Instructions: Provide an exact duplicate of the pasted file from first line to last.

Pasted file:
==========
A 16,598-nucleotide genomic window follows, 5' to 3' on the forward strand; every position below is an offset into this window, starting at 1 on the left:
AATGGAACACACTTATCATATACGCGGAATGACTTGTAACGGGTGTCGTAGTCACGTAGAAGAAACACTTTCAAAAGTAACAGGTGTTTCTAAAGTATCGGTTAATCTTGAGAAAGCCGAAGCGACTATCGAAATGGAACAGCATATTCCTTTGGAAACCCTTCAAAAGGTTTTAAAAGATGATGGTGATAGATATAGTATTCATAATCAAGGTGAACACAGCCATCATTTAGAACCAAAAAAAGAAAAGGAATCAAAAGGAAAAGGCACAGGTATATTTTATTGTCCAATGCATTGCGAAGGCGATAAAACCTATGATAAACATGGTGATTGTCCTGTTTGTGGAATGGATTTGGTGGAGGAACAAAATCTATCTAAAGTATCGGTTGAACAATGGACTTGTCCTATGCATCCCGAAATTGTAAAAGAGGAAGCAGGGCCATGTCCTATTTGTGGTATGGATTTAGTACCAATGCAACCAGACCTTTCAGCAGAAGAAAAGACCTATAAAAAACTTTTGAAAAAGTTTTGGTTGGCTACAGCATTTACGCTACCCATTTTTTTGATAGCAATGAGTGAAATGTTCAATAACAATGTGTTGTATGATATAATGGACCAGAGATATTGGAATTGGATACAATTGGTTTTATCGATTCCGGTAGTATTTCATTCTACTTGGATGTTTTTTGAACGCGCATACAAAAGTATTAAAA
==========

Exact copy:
A 16,598-nucleotide genomic window follows, 5' to 3' on the forward strand; every position below is an offset into this window, starting at 1 on the left:
AATGGAACACACTTATCATATACGCGGAATGACTTGTAACGGGTGTCGTAGTCACGTAGAAGAAACACTTTCAAAAGTAACAGGTGTTTCTAAAGTATCGGTTAATCTTGAGAAAGCCGAAGCGACTATCGAAATGGAACAGCATATTCCTTTGGAAACCCTTCAAAAGGTTTTAAAAGATGATGGTGATAGATATAGTATTCATAATCAAGGTGAACACAGCCATCATTTAGAACCAAAAAAAGAAAAGGAATCAAAAGGAAAAGGCACAGGTATATTTTATTGTCCAATGCATTGCGAAGGCGATAAAACCTATGATAAACATGGTGATTGTCCTGTTTGTGGAATGGATTTGGTGGAGGAACAAAATCTATCTAAAGTATCGGTTGAACAATGGACTTGTCCTATGCATCCCGAAATTGTAAAAGAGGAAGCAGGGCCATGTCCTATTTGTGGTATGGATTTAGTACCAATGCAACCAGACCTTTCAGCAGAAGAAAAGACCTATAAAAAACTTTTGAAAAAGTTTTGGTTGGCTACAGCATTTACGCTACCCATTTTTTTGATAGCAATGAGTGAAATGTTCAATAACAATGTGTTGTATGATATAATGGACCAGAGATATTGGAATTGGATACAATTGGTTTTATCGATTCCGGTAGTATTTCATTCTACTTGGATGTTTTTTGAACGCGCATACAAAAGTATTAAAA